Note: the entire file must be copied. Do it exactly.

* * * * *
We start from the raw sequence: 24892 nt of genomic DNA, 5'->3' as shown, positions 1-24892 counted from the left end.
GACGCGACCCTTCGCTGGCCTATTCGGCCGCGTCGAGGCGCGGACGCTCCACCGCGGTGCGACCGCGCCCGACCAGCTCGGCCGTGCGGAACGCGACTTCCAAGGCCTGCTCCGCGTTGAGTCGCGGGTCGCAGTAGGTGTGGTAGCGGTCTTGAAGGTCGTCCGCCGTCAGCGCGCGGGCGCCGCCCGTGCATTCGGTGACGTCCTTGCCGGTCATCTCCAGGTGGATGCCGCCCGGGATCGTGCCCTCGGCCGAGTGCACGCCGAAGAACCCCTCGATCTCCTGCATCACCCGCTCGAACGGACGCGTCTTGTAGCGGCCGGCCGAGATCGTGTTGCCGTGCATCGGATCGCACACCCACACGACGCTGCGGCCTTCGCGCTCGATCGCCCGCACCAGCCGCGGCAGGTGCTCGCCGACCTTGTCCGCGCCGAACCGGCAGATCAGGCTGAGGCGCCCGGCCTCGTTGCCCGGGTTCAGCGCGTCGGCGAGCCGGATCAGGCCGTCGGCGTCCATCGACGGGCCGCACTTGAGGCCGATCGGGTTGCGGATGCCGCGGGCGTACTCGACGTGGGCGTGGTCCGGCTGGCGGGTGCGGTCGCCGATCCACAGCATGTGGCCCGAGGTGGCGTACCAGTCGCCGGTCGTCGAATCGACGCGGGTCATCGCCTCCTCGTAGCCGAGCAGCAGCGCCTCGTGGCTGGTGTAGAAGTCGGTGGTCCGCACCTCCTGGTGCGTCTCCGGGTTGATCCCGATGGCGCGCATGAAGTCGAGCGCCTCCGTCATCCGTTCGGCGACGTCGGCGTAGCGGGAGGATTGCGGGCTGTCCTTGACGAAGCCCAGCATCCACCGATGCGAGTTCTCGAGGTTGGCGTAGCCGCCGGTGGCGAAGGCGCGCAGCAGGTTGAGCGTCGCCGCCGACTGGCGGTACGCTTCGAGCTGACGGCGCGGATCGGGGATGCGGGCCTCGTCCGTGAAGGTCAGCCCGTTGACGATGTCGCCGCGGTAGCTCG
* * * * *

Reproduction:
We start from the raw sequence: 24892 nt of genomic DNA, 5'->3' as shown, positions 1-24892 counted from the left end.
GACGCGACCCTTCGCTGGCCTATTCGGCCGCGTCGAGGCGCGGACGCTCCACCGCGGTGCGACCGCGCCCGACCAGCTCGGCCGTGCGGAACGCGACTTCCAAGGCCTGCTCCGCGTTGAGTCGCGGGTCGCAGTAGGTGTGGTAGCGGTCTTGAAGGTCGTCCGCCGTCAGCGCGCGGGCGCCGCCCGTGCATTCGGTGACGTCCTTGCCGGTCATCTCCAGGTGGATGCCGCCCGGGATCGTGCCCTCGGCCGAGTGCACGCCGAAGAACCCCTCGATCTCCTGCATCACCCGCTCGAACGGACGCGTCTTGTAGCGGCCGGCCGAGATCGTGTTGCCGTGCATCGGATCGCACACCCACACGACGCTGCGGCCTTCGCGCTCGATCGCCCGCACCAGCCGCGGCAGGTGCTCGCCGACCTTGTCCGCGCCGAACCGGCAGATCAGGCTGAGGCGCCCGGCCTCGTTGCCCGGGTTCAGCGCGTCGGCGAGCCGGATCAGGCCGTCGGCGTCCATCGACGGGCCGCACTTGAGGCCGATCGGGTTGCGGATGCCGCGGGCGTACTCGACGTGGGCGTGGTCCGGCTGGCGGGTGCGGTCGCCGATCCACAGCATGTGGCCCGAGGTGGCGTACCAGTCGCCGGTCGTCGAATCGACGCGGGTCATCGCCTCCTCGTAGCCGAGCAGCAGCGCCTCGTGGCTGGTGTAGAAGTCGGTGGTCCGCACCTCCTGGTGCGTCTCCGGGTTGATCCCGATGGCGCGCATGAAGTCGAGCGCCTCCGTCATCCGTTCGGCGACGTCGGCGTAGCGGGAGGATTGCGGGCTGTCCTTGACGAAGCCCAGCATCCACCGATGCGAGTTCTCGAGGTTGGCGTAGCCGCCGGTGGCGAAGGCGCGCAGCAGGTTGAGCGTCGCCGCCGACTGGCGGTACGCTTCGAGCTGACGGCGCGGATCGGGGATGCGGGCCTCGTCCGTGAAGGTCAGCCCGTTGACGATGTCGCCGCGGTAGCTCG